My company is getting PC refreshes with a choice of to have a desktop or laptop. Each one seems to have its pros and cons. Would you want the flexibility and freedom of the laptop but take the risk of working extra hours at home? Or a desktop limited to one place, but not having to worry about taking work home and disrupting home time?

I'm not asking what would be better for coding, but more for convenience and productivity. I currently have a desktop and work about 8 to 9 hours a day, with only coming in on the weekends for when we get behind on major deadlines. I love developing but I also have quite a busy life after work. I feel that having a work laptop will only haze the line of work and home.

  • What do you use it for? I work in Eclipse all day - the laptop is underpowered.
    – user1249
    Oct 29, 2010 at 21:52
  • 2
    If you get a laptop, make sure you get a SSD to go with it!
    – mpeterson
    Oct 30, 2010 at 14:03
  • 2
    @ThorbjørnRavnAndersen: That is completely dependent on the laptop configuration. I work in Eclipse in a Linux VM on a Windows host all day - the laptop works fine. Jan 30, 2012 at 23:09
  • @ThorbjørnRavnAndersen My home laptop easily runs eclipse, chrome with a dozen tabs open, a windows vm, and who knows what else. That isn't much of an argument.
    – Rig
    Feb 3, 2012 at 4:21
  • @Rig great for you. Try running a draconian antivirus and see what happens.
    – user1249
    Feb 3, 2012 at 7:34

17 Answers 17


Despite my habit of using my desktop as a leg rest, both at home and at work, I'd have to go with laptop.

Get one that comes with a base station you can plug it into to connect 1+ monitors to it, and you've got a lot of screen space, possibly more than you could get with a desktop, since it has a monitor built-in already. You can also connect a keyboard & mouse to it, so it's indistinguishable from a desktop when being used.

Even if you're not planning to take it home, just having the portability in case you need to bring it to a meeting, go on site and have it with you, or anything else, can be a blessing.

  • 4
    +1 for mentioning taking a laptop to meetings. I don't like laptops, but I picked one for just this reason. It's very convenient to hook your machine up to a projector and do a code review, or present some design diagrams. And even though I take my machine home every night, I rarely open the case at home. Very handy for those days when my daughter wakes up sick and I have to stay home with her, though -- no more having to take a sick day myself!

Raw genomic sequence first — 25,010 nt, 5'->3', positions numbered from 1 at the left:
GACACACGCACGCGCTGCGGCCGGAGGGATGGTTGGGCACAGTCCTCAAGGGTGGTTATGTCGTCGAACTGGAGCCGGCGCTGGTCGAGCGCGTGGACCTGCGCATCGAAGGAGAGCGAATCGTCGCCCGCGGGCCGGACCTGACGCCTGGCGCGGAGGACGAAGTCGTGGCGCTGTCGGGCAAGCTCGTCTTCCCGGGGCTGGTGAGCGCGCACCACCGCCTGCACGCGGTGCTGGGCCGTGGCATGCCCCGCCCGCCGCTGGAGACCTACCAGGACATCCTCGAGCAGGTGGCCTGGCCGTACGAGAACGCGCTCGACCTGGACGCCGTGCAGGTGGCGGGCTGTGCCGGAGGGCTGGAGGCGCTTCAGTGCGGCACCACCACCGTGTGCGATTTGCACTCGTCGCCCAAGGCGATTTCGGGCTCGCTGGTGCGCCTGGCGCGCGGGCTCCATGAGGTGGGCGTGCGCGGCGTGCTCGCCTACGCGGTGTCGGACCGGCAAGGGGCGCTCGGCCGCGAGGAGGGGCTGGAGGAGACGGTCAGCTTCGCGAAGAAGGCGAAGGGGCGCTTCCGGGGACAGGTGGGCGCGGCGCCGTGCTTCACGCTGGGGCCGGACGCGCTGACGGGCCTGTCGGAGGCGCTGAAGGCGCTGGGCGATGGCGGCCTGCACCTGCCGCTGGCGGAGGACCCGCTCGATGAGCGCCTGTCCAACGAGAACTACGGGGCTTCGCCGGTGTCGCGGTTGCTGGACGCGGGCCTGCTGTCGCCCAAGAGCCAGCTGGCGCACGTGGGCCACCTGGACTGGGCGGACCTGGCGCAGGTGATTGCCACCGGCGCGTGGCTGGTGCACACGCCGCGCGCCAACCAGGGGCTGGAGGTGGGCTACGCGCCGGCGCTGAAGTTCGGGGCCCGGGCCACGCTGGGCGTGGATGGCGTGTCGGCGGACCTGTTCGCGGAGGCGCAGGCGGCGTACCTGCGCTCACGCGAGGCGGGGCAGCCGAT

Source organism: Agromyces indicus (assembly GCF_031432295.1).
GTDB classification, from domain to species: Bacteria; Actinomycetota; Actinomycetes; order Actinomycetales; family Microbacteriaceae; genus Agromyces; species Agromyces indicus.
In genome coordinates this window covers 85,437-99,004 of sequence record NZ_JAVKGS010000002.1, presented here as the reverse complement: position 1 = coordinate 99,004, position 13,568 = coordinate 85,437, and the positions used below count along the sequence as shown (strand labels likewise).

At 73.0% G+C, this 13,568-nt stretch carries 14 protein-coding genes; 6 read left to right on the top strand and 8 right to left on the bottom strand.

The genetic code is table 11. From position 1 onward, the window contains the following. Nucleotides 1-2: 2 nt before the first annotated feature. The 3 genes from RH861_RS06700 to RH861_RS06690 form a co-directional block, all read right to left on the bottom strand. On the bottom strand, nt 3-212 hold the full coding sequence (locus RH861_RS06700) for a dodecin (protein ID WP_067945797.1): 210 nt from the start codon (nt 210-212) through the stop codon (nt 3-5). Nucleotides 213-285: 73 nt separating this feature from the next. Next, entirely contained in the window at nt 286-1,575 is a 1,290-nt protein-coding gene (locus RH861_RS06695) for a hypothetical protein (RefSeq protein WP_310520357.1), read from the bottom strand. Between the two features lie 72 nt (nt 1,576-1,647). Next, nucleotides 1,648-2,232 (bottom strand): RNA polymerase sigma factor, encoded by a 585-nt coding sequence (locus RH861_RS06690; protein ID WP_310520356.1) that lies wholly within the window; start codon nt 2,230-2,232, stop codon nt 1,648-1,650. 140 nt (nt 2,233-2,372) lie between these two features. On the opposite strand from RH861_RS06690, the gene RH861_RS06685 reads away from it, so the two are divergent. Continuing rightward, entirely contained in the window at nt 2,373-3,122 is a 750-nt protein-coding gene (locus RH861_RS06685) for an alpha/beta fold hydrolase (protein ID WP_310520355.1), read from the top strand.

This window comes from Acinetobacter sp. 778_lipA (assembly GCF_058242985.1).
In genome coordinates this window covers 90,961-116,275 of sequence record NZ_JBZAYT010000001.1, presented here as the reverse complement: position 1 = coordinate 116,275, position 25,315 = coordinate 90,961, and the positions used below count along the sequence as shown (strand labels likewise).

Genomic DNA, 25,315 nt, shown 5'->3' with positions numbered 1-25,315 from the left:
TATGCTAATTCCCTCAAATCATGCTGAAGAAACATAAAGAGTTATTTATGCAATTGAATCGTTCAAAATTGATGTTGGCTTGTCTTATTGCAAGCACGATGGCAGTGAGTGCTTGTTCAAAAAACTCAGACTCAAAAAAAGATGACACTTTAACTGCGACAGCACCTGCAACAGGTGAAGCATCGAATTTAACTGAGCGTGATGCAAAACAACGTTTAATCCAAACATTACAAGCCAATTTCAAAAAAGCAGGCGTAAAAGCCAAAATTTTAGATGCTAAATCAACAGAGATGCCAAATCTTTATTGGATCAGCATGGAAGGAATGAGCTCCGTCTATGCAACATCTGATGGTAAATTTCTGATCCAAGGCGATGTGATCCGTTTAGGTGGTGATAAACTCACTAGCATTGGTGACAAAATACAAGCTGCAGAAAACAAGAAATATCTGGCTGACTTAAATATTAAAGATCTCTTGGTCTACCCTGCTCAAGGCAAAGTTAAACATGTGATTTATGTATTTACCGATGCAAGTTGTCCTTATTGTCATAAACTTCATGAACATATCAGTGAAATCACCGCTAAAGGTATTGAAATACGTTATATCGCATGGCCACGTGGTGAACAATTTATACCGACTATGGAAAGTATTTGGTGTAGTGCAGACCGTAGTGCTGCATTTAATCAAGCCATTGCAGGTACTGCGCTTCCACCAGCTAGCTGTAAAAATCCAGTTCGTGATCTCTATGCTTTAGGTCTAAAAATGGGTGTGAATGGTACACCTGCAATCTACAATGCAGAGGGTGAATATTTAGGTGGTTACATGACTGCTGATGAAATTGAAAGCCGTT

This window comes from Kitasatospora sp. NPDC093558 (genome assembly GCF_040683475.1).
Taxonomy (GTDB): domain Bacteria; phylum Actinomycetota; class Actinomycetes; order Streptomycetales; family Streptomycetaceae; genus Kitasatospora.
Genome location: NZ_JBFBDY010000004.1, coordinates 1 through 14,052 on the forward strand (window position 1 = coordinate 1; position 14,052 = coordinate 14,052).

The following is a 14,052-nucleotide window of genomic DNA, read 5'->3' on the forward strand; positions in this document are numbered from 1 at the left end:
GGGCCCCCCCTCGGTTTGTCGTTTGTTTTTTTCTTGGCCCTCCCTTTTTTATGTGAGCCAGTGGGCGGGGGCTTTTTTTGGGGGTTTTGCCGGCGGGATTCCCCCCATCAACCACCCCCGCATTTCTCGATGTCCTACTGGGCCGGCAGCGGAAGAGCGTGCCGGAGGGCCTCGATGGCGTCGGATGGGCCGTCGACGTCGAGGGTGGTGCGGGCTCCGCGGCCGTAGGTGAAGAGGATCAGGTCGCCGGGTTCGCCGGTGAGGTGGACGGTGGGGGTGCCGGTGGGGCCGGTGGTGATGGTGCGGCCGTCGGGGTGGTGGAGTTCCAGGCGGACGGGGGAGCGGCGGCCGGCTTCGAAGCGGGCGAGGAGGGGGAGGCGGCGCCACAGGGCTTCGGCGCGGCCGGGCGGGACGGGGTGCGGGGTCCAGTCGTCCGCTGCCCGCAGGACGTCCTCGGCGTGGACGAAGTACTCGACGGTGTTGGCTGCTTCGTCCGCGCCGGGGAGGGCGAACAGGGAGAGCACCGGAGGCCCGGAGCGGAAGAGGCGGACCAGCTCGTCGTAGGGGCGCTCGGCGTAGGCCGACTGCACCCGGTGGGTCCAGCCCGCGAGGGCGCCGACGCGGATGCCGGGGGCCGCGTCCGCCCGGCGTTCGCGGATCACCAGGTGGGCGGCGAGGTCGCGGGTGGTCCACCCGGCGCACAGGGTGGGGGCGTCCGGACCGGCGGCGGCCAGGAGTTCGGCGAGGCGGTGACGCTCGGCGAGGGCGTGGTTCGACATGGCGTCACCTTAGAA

– TMN
    Oct 29, 2010 at 15:51
  • @TMN: You too raise a good point! My fiancée has a six-year old daughter and flu season is around the corner. Since my fiancée teaches, I think that would be a huge load off her back and mine, knowing I can stay home and watch her while I work
    – Adam
    Oct 29, 2010 at 18:27
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    We've all got laptops at work. I've got a docking station with 2 x 28" monitors and a 19" in portrait. Specs on the 19", IDEs and various programs on the big monitors, Outlook on the laptop screen. Travelling between offices or occasionally working from home is impossible w/o a laptop. We also tend to move into war rooms to attack problems and that would be completely out of the question if we used desktops. Jan 30, 2012 at 23:17
  • Taking your laptops to meetings can be very annoying. I've been to meetings where half the people are using their laptop to continue programming and checking their mails.
    – Carra
    Jan 31, 2012 at 8:22
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    @Carra: And I've been to meetings where having a laptop was the only reason it wasn't a complete waste of two hours.
    – Zan Lynx
    Feb 3, 2012 at 5:41

Definitely a desktop PC, with (and this is very important) a very large monitor.

If you want productivity, large screen is your best option. I don't think that's something a laptop can match..

  • 19
    A laptop on a docking station connected to 1 or 2 large monitors of course can match it...
    – Mantorok
    Oct 29, 2010 at 15:11
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    I currently have a 22" monitor plugged into the back of my laptop. Best of both worlds?